Akale Wube (L'Arome Productions)
Ethiopian grooves Akale Wube transforms an Ethiopian sound into a retro-futuristic soundtrack which makes you dance from head to toe. It is an improbable story: one that reunites a group of young Parisians with the Swingin' Addis sounds of the seventies. In October 2008, five musicians got together on a wild project: to delve into the repertoire of the Ethiopian golden age, as defined by the producer Francis Falceto, to whom we owe the series of reissues 'Ethiopiques.' 'The idea was to transcribe songs from this period and rearrange them to the sound of our times. First off, it eliminated the need to write songs that risked falling into Ethio-jazz cliches. The aim was not to bring about some artistic revolution through our work but simply to give and take pleasure by performing this music!'
Through this retro-futuristic alchemy, the Akale Wube quintet was born: a curious name borrowed from a song by the great saxophonist Getatchew Mekurya, a bit of an old-fashioned expression which can by translated as 'my beautiful' in Amharic, a poetic metaphor which also means 'beauty of the soul.' Body and soul! The Great Black Music currency can be found here, reinvented at every second. Take for example Mulatu Astatqe's classics, the master of Ethio-jazz, songs like 'Metche New' by Teshome Sissay, or even some other lesser known rarities...Akale Wube delivers an original vision which transfigures the original version. 'One of the challenges was to play the songs without a singer.' The vocal parts are thus interpreted by the flute, starting with the bansuri on Ayalqem Tedengo: the opening tune by Alemayehu Eshete, the godfather of local funk, which uncorks the album. The group takes on another challenge by glorifying a song from the Eritrean repertoire called 'Bazay'. It couples swing and straight eighths to develop a dance-floor tune full of breaks and counterpoint.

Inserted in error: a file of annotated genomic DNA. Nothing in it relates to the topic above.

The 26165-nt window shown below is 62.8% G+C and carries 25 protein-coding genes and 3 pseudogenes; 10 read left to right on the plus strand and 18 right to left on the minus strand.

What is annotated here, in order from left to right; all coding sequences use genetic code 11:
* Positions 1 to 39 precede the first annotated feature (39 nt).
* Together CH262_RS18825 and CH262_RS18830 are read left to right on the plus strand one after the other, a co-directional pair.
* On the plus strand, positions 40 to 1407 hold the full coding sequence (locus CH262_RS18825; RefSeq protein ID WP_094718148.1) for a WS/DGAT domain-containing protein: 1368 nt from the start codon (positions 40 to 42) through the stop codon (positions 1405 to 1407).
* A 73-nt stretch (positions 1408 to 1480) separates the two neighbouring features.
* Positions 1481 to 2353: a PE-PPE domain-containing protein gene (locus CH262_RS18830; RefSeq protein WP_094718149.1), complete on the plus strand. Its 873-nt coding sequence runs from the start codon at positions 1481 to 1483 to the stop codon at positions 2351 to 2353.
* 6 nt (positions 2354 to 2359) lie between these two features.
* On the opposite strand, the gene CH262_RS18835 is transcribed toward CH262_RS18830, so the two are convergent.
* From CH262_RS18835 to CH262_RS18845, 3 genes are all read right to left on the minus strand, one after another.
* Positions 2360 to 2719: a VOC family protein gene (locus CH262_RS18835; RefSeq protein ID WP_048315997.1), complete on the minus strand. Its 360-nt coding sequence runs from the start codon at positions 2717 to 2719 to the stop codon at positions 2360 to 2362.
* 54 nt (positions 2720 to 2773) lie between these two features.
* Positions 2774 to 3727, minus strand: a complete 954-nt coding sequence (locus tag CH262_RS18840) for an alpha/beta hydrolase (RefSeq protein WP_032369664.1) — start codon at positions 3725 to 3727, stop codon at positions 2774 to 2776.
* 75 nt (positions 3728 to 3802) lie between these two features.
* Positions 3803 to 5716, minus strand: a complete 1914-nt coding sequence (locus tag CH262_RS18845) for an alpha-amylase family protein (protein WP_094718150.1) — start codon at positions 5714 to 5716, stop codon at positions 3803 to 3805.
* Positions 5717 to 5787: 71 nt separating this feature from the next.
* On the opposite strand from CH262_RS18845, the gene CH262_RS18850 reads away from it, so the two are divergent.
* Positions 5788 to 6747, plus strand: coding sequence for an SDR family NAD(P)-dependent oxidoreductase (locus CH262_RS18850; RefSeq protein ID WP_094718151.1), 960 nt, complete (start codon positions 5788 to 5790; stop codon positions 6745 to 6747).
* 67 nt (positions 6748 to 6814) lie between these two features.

Finally, the ultimate challenge was to integrate four of their original compositions into this journey, guided by the good sense of groove. 'Nebyat', a juicy ballad stained with psychedelic jazz, evolves through a post-rock direction, while 'Jawa Jawa' (meaning 'to sway, to swing' in Amharic) is a prototype of funk soul jazz breakbeats, agile percussion and subtle keyboards, brass playing in unison and a guitar riff in the tradition of The Meters. 'Kokob' is based on a slightly broken up reggae riddim. This track contains a sample of Haile Selassie's historic speech at the United Nations in 1963, the same one used by Bob Marley in his emblematic 'War'. Last but not least, the minimalistic 'Ragale': some light melodica touches, brushes barely grazed by the drummer and the deep blow of the tenor sax close this chapter by opening some new horizons.